SIGN IN to access Harper’s Magazine
1. Sign in to Customer Care using your account number or postal address.
2. Select Email/Password Information.
3. Enter your new information and click on Save My Changes.
Subscribers can find additional help here. Not a subscriber? Subscribe today!
Did the FBI launch a surveillance program targeting anti-war groups and environmental activists during the Bush era? Justice Department Inspector General Glenn Fine has issued a report looking into that question. While he puts the blandest possible read on what he discovers, the results are troubling just the same. The Los Angeles Times’s Richard Serrano reports:
FBI agents improperly opened investigations into Greenpeace and several other domestic advocacy groups after the Sept. 11 terrorist attacks in 2001, and put the names of some of their members on terrorist watch lists based on evidence that turned out to be “factually weak,” the Justice Department said Monday. However, the internal review by Inspector General Glenn A. Fine did not conclude that the FBI purposely targeted the groups or their members, as many civil liberties advocates had charged, after antiwar rallies and other protests were held during the administration of President George W. Bush. But Fine said the FBI tactics appeared “troubling” in singling out some of the domestic groups for investigations that lasted up to five years, and were extended “without adequate basis.” He also questioned why the FBI continued to maintain investigative files against the groups.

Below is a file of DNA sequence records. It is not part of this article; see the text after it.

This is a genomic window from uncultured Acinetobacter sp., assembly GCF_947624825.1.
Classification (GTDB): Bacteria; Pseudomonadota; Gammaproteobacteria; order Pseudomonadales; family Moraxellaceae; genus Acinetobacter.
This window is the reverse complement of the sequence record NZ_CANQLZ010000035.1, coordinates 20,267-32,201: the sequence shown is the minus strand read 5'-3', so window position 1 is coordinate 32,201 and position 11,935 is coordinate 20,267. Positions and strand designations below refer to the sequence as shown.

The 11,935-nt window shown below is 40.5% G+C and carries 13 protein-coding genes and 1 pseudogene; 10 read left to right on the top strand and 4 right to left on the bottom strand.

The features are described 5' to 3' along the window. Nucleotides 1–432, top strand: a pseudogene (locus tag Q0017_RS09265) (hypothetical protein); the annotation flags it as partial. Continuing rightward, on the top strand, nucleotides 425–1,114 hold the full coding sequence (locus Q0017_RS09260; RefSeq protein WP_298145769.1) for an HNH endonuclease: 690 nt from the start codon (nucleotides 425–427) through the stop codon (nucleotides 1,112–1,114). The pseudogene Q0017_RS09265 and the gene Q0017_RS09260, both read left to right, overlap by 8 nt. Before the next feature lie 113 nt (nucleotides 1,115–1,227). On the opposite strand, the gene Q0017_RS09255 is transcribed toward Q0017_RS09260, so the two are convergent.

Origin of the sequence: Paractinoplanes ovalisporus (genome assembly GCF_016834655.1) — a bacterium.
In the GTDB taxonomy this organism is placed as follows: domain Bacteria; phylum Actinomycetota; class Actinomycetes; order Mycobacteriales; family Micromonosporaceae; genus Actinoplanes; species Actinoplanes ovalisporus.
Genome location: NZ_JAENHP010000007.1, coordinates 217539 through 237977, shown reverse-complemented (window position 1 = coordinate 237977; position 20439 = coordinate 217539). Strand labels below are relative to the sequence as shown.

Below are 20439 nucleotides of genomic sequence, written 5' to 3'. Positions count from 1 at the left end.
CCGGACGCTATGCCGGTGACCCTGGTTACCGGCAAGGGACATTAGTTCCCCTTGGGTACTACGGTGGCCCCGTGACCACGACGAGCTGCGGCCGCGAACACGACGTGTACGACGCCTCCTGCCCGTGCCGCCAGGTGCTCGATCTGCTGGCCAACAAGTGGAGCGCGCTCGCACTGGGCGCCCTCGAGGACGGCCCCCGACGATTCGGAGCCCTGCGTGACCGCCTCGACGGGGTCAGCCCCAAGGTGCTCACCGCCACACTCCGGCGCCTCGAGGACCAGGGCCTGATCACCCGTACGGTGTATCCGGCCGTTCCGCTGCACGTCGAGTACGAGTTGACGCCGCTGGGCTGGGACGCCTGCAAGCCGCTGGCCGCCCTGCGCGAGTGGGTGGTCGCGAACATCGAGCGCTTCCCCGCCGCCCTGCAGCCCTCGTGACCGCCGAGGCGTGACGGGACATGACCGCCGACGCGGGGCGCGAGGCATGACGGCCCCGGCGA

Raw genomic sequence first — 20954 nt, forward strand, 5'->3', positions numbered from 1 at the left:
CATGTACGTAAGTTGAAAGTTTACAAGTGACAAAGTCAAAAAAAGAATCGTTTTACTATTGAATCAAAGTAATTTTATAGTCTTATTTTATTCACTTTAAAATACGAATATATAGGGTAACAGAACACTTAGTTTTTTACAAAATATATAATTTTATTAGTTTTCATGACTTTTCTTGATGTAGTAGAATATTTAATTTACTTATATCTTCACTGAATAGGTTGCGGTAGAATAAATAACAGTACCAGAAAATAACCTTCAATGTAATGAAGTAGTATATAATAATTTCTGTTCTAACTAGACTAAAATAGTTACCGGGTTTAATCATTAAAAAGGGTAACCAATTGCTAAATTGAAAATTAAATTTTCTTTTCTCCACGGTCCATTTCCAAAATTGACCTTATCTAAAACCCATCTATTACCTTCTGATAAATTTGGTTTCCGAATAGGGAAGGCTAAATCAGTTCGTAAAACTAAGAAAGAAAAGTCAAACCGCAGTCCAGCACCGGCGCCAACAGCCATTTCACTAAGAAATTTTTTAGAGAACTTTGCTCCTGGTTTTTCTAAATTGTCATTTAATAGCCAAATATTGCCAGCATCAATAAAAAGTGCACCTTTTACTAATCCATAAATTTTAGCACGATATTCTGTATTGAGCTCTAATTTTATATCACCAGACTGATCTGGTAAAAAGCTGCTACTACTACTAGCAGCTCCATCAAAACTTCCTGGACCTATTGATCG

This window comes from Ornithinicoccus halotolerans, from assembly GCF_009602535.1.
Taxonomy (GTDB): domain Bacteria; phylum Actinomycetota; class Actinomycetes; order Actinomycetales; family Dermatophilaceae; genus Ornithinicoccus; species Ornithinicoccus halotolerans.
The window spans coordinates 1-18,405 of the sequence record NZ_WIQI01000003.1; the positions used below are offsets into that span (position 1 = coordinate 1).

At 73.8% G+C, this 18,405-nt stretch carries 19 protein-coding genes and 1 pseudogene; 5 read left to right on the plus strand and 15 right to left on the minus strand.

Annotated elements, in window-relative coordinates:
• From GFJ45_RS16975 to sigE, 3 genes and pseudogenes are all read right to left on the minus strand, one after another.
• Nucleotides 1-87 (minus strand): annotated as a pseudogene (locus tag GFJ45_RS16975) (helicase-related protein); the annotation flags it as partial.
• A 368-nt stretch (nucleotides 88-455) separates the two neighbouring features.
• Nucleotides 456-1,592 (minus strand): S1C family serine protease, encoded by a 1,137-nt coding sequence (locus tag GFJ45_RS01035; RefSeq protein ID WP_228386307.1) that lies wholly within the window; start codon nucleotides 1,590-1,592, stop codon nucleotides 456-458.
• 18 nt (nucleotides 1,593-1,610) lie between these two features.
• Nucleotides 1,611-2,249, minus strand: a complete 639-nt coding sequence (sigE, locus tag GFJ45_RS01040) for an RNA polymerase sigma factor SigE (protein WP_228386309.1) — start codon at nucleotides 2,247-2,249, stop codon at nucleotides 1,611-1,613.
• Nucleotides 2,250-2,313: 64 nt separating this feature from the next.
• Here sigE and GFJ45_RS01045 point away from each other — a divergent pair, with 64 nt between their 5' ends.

“In several cases there was little indication of any possible federal crimes,” Fine said. “In some cases, the FBI classified some investigations relating to nonviolent civil disobedience under its ‘acts of terrorism’ classification.” In addition to the environmental group Greenpeace, the FBI investigated People for the Ethical Treatment of Animals, or PETA, and the antiwar groups Catholic Worker and Thomas Merton Center.
These reports fit into an old pattern. The FBI has a long history of being deployed abusively against organizations critical of the administration in Washington, particularly anti-war activists and pacifist church groups. Fine’s report is, as usual, balanced and very careful. He concludes that he came up with no evidence to suggest that suppression of free speech rights was on the FBI’s agenda, and that conclusion is warranted by the report as a whole. On the other hand, Fine focuses sharply on the on-the-ground work, and he’s skipped over considerable evidence pointing to something more systematic and directed from the top.